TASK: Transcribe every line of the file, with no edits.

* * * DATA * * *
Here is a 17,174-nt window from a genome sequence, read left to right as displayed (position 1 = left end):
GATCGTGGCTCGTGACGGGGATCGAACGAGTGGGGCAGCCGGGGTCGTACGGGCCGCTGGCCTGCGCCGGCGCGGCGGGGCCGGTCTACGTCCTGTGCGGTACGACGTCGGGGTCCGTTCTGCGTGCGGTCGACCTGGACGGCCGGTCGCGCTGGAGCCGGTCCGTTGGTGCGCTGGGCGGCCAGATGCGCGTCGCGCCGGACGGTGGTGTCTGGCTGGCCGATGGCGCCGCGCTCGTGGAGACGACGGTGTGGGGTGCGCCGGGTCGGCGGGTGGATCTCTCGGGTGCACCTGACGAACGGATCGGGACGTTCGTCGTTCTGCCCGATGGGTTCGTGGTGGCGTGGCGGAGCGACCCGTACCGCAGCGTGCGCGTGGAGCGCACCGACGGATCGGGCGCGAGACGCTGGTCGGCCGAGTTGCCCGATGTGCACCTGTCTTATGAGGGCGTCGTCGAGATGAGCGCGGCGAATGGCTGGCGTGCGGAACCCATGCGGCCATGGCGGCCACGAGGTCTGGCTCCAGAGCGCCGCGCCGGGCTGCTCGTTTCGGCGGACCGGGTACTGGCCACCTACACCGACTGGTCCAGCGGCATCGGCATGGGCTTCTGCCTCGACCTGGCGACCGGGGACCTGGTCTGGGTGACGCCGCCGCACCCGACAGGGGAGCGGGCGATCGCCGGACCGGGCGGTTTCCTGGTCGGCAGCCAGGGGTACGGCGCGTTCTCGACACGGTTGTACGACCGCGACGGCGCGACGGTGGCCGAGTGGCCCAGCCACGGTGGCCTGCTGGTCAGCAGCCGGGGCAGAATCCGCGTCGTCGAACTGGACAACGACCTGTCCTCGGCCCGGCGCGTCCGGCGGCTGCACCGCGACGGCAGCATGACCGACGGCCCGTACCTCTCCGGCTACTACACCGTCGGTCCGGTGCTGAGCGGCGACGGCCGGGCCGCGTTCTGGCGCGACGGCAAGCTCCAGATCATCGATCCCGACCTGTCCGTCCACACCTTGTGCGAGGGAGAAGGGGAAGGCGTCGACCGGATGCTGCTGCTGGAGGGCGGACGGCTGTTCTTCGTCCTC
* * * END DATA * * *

Here is a 17,174-nt window from a genome sequence, read left to right as displayed (position 1 = left end):
GATCGTGGCTCGTGACGGGGATCGAACGAGTGGGGCAGCCGGGGTCGTACGGGCCGCTGGCCTGCGCCGGCGCGGCGGGGCCGGTCTACGTCCTGTGCGGTACGACGTCGGGGTCCGTTCTGCGTGCGGTCGACCTGGACGGCCGGTCGCGCTGGAGCCGGTCCGTTGGTGCGCTGGGCGGCCAGATGCGCGTCGCGCCGGACGGTGGTGTCTGGCTGGCCGATGGCGCCGCGCTCGTGGAGACGACGGTGTGGGGTGCGCCGGGTCGGCGGGTGGATCTCTCGGGTGCACCTGACGAACGGATCGGGACGTTCGTCGTTCTGCCCGATGGGTTCGTGGTGGCGTGGCGGAGCGACCCGTACCGCAGCGTGCGCGTGGAGCGCACCGACGGATCGGGCGCGAGACGCTGGTCGGCCGAGTTGCCCGATGTGCACCTGTCTTATGAGGGCGTCGTCGAGATGAGCGCGGCGAATGGCTGGCGTGCGGAACCCATGCGGCCATGGCGGCCACGAGGTCTGGCTCCAGAGCGCCGCGCCGGGCTGCTCGTTTCGGCGGACCGGGTACTGGCCACCTACACCGACTGGTCCAGCGGCATCGGCATGGGCTTCTGCCTCGACCTGGCGACCGGGGACCTGGTCTGGGTGACGCCGCCGCACCCGACAGGGGAGCGGGCGATCGCCGGACCGGGCGGTTTCCTGGTCGGCAGCCAGGGGTACGGCGCGTTCTCGACACGGTTGTACGACCGCGACGGCGCGACGGTGGCCGAGTGGCCCAGCCACGGTGGCCTGCTGGTCAGCAGCCGGGGCAGAATCCGCGTCGTCGAACTGGACAACGACCTGTCCTCGGCCCGGCGCGTCCGGCGGCTGCACCGCGACGGCAGCATGACCGACGGCCCGTACCTCTCCGGCTACTACACCGTCGGTCCGGTGCTGAGCGGCGACGGCCGGGCCGCGTTCTGGCGCGACGGCAAGCTCCAGATCATCGATCCCGACCTGTCCGTCCACACCTTGTGCGAGGGAGAAGGGGAAGGCGTCGACCGGATGCTGCTGCTGGAGGGCGGACGGCTGTTCTTCGTCCTC